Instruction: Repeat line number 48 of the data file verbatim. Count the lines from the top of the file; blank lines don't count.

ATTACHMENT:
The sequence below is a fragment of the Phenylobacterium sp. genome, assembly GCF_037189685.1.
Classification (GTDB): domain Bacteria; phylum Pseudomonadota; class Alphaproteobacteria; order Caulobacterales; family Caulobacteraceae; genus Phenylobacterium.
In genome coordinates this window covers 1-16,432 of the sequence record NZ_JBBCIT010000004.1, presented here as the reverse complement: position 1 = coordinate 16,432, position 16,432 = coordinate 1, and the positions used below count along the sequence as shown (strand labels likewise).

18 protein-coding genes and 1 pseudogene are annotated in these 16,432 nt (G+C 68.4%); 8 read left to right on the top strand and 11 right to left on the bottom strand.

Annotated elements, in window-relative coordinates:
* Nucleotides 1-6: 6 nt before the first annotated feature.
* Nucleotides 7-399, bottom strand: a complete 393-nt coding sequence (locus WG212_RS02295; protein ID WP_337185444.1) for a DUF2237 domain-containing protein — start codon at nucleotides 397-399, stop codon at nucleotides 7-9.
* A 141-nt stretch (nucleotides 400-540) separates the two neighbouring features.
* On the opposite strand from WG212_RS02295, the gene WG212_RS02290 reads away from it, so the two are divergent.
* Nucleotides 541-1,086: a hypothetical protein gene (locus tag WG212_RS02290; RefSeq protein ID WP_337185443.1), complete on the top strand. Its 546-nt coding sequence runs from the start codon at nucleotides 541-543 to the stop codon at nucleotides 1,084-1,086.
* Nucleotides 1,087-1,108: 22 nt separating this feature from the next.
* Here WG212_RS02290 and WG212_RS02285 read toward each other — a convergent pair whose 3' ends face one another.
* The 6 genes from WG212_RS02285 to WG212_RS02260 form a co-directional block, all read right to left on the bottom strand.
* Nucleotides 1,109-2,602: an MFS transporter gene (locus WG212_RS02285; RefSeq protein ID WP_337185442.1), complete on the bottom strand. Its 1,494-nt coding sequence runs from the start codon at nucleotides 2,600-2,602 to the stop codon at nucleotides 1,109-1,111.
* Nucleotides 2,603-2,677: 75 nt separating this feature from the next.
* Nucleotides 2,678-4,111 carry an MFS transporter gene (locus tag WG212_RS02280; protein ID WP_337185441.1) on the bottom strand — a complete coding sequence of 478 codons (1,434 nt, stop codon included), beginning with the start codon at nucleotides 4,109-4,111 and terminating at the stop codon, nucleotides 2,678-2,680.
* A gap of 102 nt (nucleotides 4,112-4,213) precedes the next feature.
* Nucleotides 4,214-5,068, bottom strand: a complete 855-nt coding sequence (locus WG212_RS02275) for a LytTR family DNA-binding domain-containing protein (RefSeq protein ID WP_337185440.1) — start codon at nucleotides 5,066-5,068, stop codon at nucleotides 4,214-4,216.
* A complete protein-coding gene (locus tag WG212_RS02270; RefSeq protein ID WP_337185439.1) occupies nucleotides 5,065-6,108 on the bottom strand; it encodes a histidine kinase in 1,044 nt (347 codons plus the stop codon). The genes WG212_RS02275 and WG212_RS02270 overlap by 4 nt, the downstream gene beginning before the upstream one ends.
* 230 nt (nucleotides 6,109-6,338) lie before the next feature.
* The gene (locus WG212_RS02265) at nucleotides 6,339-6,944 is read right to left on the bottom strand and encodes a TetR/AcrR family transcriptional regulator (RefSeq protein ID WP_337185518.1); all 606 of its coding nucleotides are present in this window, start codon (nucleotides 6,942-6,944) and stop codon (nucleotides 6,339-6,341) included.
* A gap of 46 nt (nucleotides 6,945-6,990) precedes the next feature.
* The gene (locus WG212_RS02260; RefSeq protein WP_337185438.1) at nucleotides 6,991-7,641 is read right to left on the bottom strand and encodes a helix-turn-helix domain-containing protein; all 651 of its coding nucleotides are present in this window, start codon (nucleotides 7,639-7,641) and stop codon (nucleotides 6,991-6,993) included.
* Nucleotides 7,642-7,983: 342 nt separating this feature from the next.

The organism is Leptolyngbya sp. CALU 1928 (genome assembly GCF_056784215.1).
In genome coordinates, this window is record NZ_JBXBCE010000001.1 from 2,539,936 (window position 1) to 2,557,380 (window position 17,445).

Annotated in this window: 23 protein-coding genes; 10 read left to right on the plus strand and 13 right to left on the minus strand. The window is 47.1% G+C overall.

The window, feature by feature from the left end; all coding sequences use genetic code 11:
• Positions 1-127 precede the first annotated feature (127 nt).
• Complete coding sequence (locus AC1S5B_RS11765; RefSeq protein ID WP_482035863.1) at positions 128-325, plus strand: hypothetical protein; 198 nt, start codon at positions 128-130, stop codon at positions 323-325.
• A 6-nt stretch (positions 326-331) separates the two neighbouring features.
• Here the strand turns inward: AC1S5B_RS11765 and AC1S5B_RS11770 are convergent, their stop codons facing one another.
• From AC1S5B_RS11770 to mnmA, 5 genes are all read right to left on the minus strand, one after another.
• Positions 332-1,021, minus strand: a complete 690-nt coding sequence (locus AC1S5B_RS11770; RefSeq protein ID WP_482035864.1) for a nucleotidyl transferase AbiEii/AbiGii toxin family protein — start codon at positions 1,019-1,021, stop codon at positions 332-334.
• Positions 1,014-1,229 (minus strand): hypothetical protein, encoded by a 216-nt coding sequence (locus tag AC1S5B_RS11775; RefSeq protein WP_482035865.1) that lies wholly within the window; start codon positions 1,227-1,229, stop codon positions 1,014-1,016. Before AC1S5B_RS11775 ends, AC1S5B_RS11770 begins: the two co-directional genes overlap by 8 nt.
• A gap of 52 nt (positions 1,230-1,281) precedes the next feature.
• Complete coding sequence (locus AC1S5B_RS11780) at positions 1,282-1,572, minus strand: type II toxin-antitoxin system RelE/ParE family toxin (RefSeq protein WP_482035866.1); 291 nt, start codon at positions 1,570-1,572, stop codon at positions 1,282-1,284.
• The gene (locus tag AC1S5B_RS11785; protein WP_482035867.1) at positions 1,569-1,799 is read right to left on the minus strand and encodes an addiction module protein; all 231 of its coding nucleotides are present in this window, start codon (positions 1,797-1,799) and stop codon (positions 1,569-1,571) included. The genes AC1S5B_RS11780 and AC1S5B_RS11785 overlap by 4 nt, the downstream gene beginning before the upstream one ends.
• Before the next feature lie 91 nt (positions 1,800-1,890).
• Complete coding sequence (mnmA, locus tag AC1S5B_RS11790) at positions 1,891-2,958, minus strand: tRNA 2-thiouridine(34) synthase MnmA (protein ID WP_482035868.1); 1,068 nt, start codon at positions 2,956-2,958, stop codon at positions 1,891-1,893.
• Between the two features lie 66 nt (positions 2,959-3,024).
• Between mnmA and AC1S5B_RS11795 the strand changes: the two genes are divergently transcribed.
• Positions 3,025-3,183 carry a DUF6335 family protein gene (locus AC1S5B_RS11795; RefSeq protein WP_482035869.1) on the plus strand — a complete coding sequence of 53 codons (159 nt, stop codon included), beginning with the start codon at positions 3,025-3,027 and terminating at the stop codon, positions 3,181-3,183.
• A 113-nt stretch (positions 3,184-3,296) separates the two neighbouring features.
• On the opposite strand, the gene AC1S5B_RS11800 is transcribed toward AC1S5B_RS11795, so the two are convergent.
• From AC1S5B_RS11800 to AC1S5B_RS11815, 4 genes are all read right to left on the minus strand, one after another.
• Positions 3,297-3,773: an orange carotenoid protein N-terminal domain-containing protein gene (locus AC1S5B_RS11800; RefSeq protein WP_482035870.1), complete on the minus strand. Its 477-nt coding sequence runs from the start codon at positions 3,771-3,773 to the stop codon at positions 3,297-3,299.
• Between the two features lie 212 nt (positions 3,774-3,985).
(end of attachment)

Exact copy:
• Between the two features lie 212 nt (positions 3,774-3,985).